In the notice of deficiency respondent determined that petitioner was entitled to no dependency exemption deduction and that his proper filing status was single. Respondent also disallowed the earned income credit.

Discussion

The $2,406 deficiency arises from respondent's disallowance of the earned income credit of the same amount. The amount of the deficiency appears to be unaffected by respondent's changing petitioner's filing status; consequently, we need not address that issue. 1 See LTV Corp. v. Commissioner , 64 T.C. 589, 594-595 (1975); Cohen v. Commissioner , 20 B.T.A. 647, 648 (1930). Similarly, respondent's disallowance of the dependency exemption deduction for petitioner's son does not appear to affect directly the amount of the deficiency. As discussed below, however, the dependency issue is relevant in assessing petitioner's entitlement to the earned income credit. For that reason, we address the dependency issue before considering petitioner's entitlement to the earned income credit.

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1 ═ We note, however, that to qualify as a head of household an individual must be unmarried, sec. 2(b)(1), and that an individual will be treated as not married if so treated under sec. 7703(b). The parties agree that petitioner was married, and as discussed infra , we conclude that petitioner should not be treated as not married under sec. 7703(b).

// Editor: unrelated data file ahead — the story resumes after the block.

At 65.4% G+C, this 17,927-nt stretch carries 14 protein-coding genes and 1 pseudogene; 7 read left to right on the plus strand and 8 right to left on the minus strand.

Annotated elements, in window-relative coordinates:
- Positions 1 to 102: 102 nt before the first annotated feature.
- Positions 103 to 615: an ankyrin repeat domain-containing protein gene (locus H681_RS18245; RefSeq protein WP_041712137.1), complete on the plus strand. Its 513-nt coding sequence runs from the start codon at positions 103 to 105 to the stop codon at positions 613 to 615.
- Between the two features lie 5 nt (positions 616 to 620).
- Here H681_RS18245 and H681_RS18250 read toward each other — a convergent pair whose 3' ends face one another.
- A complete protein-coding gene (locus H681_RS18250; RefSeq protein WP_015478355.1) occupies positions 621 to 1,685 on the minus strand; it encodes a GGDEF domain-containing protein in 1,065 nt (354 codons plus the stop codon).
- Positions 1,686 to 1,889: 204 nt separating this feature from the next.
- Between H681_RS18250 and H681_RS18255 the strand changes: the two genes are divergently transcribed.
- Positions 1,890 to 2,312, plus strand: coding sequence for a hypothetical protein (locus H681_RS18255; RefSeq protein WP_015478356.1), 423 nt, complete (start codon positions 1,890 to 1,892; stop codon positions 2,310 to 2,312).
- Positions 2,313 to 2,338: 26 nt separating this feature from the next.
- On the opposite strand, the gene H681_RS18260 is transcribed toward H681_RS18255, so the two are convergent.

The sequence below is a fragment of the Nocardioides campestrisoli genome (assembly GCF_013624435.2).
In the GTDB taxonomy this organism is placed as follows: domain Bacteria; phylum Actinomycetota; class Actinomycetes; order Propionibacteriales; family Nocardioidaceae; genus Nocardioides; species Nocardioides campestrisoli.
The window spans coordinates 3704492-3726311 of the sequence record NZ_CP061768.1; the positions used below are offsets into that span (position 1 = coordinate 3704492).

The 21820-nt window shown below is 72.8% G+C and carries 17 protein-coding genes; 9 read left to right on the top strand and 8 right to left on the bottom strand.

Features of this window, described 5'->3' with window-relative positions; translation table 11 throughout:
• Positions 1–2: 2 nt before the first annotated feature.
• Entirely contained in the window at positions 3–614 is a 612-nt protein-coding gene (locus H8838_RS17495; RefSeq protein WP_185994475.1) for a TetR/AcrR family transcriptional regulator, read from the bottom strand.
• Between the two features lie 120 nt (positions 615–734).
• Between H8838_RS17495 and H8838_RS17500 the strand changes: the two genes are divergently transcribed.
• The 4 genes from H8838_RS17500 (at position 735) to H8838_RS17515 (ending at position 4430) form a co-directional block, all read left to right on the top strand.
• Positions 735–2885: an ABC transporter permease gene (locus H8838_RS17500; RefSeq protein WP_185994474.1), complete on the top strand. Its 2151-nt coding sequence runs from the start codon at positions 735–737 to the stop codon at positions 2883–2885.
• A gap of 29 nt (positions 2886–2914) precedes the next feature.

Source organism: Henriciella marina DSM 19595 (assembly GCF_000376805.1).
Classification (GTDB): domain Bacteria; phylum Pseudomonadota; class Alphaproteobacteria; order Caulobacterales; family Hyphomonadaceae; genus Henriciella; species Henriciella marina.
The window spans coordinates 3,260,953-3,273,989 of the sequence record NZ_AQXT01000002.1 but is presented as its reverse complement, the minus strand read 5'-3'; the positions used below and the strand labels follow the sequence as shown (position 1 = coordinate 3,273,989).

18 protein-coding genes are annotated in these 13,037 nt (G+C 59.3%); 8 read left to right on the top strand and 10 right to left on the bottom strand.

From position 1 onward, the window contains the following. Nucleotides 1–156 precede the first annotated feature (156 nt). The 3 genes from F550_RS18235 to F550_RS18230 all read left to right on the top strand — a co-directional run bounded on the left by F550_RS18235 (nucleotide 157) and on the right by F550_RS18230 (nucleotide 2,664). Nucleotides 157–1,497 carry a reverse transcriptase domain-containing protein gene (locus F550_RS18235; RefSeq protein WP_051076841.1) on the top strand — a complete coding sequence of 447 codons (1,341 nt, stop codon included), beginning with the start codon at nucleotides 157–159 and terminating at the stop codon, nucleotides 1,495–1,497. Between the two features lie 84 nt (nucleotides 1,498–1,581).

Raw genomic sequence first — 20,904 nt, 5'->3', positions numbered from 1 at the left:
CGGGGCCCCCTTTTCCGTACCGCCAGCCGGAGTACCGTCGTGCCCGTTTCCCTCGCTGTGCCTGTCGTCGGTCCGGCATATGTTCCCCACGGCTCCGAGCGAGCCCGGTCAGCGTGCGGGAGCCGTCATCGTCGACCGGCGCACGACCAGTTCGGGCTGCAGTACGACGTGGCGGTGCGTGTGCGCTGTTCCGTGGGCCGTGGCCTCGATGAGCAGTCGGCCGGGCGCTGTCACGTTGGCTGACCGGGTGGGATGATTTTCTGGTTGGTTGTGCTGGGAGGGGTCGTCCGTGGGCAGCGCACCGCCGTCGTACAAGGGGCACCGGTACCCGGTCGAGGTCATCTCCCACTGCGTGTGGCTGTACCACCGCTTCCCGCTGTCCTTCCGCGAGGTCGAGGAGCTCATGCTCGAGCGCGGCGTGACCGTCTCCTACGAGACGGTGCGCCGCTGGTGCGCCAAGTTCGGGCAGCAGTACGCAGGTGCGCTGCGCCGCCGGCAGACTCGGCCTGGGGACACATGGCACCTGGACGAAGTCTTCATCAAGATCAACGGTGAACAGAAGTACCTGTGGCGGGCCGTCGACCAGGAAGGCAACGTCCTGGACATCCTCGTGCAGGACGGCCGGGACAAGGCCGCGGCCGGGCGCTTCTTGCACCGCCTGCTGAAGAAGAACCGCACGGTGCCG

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1. Dependency Exemption Deduction

A taxpayer is allowed a dependency exemption deduction for each dependent. Sec. 151(c)(1). To qualify as the taxpayer's dependent, an individual must, among other things, receive (or be treated as receiving) over half of his or her support from the taxpayer. Sec. 152(a). In the case of a child whose parents live apart at all times during the last 6 months of the calendar year, a special rule generally treats the child as receiving over half of his or her support from the parent having custody for the greater portion of the year. See sec. 152(e)(1); sec. 1.152-4(b), Income Tax Regs. This special rule applies only if the child both: (1) Receives over half of his or her support during the year from his or her parents; and (2) is in the custody of one or both parents for more than half the year. Sec. 152(e)(1).